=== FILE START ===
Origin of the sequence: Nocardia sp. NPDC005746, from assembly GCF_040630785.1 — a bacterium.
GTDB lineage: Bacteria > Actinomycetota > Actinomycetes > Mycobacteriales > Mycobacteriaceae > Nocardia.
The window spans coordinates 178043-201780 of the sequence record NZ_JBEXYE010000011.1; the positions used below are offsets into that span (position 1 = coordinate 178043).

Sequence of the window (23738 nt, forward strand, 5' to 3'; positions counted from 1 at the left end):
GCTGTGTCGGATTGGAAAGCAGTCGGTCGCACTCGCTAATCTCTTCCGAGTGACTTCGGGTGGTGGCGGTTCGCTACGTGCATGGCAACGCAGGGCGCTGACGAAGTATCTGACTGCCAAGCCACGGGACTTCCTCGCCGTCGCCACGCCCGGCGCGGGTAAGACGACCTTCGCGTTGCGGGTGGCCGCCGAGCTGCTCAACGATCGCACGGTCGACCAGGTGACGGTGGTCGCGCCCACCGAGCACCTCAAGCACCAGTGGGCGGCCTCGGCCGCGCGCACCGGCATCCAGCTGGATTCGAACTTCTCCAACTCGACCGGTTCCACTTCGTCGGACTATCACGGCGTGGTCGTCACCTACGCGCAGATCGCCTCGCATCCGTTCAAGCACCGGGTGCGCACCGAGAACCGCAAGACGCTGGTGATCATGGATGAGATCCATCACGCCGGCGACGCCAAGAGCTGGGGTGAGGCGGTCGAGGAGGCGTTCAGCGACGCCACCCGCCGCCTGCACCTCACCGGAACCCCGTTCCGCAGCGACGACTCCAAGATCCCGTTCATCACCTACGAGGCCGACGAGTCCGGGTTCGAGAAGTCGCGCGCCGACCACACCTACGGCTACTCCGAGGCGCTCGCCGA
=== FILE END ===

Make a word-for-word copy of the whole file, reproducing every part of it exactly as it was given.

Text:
Origin of the sequence: Nocardia sp. NPDC005746, from assembly GCF_040630785.1 — a bacterium.
GTDB lineage: Bacteria > Actinomycetota > Actinomycetes > Mycobacteriales > Mycobacteriaceae > Nocardia.
The window spans coordinates 178043-201780 of the sequence record NZ_JBEXYE010000011.1; the positions used below are offsets into that span (position 1 = coordinate 178043).

Sequence of the window (23738 nt, forward strand, 5' to 3'; positions counted from 1 at the left end):
GCTGTGTCGGATTGGAAAGCAGTCGGTCGCACTCGCTAATCTCTTCCGAGTGACTTCGGGTGGTGGCGGTTCGCTACGTGCATGGCAACGCAGGGCGCTGACGAAGTATCTGACTGCCAAGCCACGGGACTTCCTCGCCGTCGCCACGCCCGGCGCGGGTAAGACGACCTTCGCGTTGCGGGTGGCCGCCGAGCTGCTCAACGATCGCACGGTCGACCAGGTGACGGTGGTCGCGCCCACCGAGCACCTCAAGCACCAGTGGGCGGCCTCGGCCGCGCGCACCGGCATCCAGCTGGATTCGAACTTCTCCAACTCGACCGGTTCCACTTCGTCGGACTATCACGGCGTGGTCGTCACCTACGCGCAGATCGCCTCGCATCCGTTCAAGCACCGGGTGCGCACCGAGAACCGCAAGACGCTGGTGATCATGGATGAGATCCATCACGCCGGCGACGCCAAGAGCTGGGGTGAGGCGGTCGAGGAGGCGTTCAGCGACGCCACCCGCCGCCTGCACCTCACCGGAACCCCGTTCCGCAGCGACGACTCCAAGATCCCGTTCATCACCTACGAGGCCGACGAGTCCGGGTTCGAGAAGTCGCGCGCCGACCACACCTACGGCTACTCCGAGGCGCTCGCCGA